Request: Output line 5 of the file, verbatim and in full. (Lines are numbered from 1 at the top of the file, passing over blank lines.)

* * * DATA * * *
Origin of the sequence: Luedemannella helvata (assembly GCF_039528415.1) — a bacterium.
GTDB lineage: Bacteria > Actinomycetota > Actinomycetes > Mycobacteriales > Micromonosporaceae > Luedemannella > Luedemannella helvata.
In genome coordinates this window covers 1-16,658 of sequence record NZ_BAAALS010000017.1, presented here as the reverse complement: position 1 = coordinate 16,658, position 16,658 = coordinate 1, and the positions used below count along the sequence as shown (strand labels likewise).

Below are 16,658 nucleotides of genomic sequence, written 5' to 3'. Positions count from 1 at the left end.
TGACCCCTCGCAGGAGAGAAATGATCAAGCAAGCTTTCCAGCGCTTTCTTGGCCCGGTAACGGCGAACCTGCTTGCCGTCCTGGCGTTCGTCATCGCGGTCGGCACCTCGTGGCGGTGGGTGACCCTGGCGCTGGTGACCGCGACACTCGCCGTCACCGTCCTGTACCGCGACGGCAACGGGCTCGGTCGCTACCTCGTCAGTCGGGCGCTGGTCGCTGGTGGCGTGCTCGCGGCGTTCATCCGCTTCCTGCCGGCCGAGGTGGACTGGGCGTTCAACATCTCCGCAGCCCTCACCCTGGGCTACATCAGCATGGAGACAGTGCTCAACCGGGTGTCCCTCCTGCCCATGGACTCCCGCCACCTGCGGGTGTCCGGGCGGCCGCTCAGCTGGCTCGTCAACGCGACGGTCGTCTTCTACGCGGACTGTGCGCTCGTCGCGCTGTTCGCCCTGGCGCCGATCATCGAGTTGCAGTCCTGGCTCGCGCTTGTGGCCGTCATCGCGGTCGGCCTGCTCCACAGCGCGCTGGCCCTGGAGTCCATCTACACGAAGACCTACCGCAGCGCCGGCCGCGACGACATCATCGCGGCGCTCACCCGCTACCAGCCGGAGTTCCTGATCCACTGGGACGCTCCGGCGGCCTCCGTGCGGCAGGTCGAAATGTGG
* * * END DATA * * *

TGACCCCTCGCAGGAGAGAAATGATCAAGCAAGCTTTCCAGCGCTTTCTTGGCCCGGTAACGGCGAACCTGCTTGCCGTCCTGGCGTTCGTCATCGCGGTCGGCACCTCGTGGCGGTGGGTGACCCTGGCGCTGGTGACCGCGACACTCGCCGTCACCGTCCTGTACCGCGACGGCAACGGGCTCGGTCGCTACCTCGTCAGTCGGGCGCTGGTCGCTGGTGGCGTGCTCGCGGCGTTCATCCGCTTCCTGCCGGCCGAGGTGGACTGGGCGTTCAACATCTCCGCAGCCCTCACCCTGGGCTACATCAGCATGGAGACAGTGCTCAACCGGGTGTCCCTCCTGCCCATGGACTCCCGCCACCTGCGGGTGTCCGGGCGGCCGCTCAGCTGGCTCGTCAACGCGACGGTCGTCTTCTACGCGGACTGTGCGCTCGTCGCGCTGTTCGCCCTGGCGCCGATCATCGAGTTGCAGTCCTGGCTCGCGCTTGTGGCCGTCATCGCGGTCGGCCTGCTCCACAGCGCGCTGGCCCTGGAGTCCATCTACACGAAGACCTACCGCAGCGCCGGCCGCGACGACATCATCGCGGCGCTCACCCGCTACCAGCCGGAGTTCCTGATCCACTGGGACGCTCCGGCGGCCTCCGTGCGGCAGGTCGAAATGTGG